The aftermath of the storms – when can you claim?
3 Min Read
With the storm season hopefully well and truly over, looking back at the effects of storms Dudley, Eunice and Franklin I have been considering how this might be reflected in the types of Personal Injury claims which might result from the unusually terrible conditions we faced as a result.
We were all being advised to stay at home where possible and only travel where absolutely necessary. Here in the South we thankfully only have to suffer the worst that the winter can throw at us maybe once or twice a year, but in ice and snow we do occasionally have to decide whether it is safe to travel at all.
Deciding whether to follow “stay at home” advice
Two years ago most organisations had no option but to set up their staff to work at home where that was possible. Now many people are drifting back to work, although not yet at the pre-Covid levels. I don’t know whether that will ever be the case, as some organisations are now committed to home working for the foreseeable future.
Why is this relevant to the storms? Well, many people will have been conflicted between following the official advice to stay at home during the storms, and their employers insisting that they travel to work. If you are unlucky enough to have had an accident when travelling to and from work when the official guidance was to stay at home, and where home working was possible for your job, then this may well be a relevant factor in considering whether your employer may be liable for your Personal Injury claim. It is not an issue which the Courts have had to decide to my knowledge, but an interesting question.
Accidents during a storm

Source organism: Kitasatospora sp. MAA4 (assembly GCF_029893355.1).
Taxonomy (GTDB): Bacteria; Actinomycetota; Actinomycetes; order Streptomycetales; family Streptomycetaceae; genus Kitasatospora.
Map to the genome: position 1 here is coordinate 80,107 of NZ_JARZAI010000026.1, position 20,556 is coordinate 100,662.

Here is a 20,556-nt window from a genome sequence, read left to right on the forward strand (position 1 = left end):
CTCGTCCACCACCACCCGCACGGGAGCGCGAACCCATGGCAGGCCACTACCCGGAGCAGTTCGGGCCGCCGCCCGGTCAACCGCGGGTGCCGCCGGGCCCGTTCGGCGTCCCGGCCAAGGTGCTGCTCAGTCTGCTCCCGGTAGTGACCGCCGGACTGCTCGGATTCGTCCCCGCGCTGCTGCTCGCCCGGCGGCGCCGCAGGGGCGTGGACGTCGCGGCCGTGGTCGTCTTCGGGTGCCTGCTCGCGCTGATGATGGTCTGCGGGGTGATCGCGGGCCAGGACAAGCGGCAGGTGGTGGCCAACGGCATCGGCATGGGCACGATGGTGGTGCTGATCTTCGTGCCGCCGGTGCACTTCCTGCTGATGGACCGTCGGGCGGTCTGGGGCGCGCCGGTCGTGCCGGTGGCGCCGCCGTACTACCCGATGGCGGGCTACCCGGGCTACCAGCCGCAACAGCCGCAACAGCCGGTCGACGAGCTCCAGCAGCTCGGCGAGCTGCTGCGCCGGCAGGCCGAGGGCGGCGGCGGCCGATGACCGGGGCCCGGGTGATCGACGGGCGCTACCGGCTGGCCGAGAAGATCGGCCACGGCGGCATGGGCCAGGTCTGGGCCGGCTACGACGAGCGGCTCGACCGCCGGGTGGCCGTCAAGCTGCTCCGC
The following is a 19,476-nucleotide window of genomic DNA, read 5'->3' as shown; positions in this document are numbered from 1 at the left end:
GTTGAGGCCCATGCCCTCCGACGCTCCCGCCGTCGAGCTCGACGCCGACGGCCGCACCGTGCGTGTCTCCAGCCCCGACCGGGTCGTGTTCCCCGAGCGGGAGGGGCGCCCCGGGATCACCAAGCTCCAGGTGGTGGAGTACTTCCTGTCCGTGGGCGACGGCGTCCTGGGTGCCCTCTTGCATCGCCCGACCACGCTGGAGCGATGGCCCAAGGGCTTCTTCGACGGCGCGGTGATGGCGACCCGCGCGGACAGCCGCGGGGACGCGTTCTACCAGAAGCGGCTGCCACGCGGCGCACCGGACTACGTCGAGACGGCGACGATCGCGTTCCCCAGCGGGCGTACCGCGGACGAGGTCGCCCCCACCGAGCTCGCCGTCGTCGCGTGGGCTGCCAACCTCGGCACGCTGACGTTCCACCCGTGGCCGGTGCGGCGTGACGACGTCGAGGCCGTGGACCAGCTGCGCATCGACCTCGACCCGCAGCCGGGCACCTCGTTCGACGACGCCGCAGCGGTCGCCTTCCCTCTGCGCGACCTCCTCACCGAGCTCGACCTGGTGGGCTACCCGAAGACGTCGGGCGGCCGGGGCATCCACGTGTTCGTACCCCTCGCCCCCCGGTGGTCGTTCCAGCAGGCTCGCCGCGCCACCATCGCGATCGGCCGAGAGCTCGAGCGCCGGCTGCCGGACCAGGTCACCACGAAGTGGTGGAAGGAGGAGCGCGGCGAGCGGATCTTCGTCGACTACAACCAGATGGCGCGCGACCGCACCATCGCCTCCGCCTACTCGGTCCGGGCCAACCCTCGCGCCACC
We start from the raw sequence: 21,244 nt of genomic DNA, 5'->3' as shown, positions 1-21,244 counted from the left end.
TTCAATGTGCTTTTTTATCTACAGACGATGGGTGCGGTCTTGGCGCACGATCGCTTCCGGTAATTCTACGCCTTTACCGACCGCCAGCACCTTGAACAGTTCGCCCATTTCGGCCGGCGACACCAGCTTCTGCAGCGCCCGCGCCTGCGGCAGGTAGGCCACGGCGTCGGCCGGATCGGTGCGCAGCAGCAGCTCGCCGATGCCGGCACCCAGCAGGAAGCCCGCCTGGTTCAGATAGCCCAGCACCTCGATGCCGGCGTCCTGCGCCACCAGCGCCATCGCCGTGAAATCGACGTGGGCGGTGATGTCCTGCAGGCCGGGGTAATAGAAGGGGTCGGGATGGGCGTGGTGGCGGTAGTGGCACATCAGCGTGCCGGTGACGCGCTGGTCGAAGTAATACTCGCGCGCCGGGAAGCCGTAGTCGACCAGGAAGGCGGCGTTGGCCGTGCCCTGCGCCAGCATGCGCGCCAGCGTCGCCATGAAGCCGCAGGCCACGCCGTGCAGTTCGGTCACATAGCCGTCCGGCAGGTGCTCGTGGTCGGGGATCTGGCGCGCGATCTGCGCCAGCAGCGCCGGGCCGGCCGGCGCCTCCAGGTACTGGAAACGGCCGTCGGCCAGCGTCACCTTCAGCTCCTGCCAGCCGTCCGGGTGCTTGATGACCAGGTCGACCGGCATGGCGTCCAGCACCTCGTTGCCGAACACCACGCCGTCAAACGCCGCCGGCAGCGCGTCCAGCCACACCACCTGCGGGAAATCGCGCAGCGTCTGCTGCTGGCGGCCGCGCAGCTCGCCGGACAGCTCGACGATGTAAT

The unusually strong winds presented many hazards on the roads – falling trees and loads not properly secured for example, and we will all have read some of the tragic consequences of those situations, including accidents involving those providing roadside assistance.
Those who couldn’t work from home will have been at particular risk, such as those working on building sites where work may have continued, or essential staff still had to be on site.
Anyone with a tree on their land which could fall and cause a danger to the public does have a responsibility to have them checked regularly to make sure they are healthy and to carry any work that needs doing to minimise the risks. This could be because the tree could fall onto the highway, or because they have a public footpath running through their land. Local Authorities have a duty to maintain the trees in the local parks.
For someone who has been injured by fallen trees or other unsecured items, they may wish to look to the homeowner to compensate them. Most homeowners will have ‘third party liability’ cover with their house insurance. This would cover the homeowner for injuries caused to others in this way.
Check your insurance covers storms
When taking out or renewing house insurance, it is important to check your cover carefully. Insurance companies offering cheap policies tend to reduce the cover provided in order to keep the costs down, and cover relating to damage in gardens may be limited or removed. They will also expect the homeowner to keep their property properly maintained and if you haven’t looked after your trees then you could have problems claiming on your policy.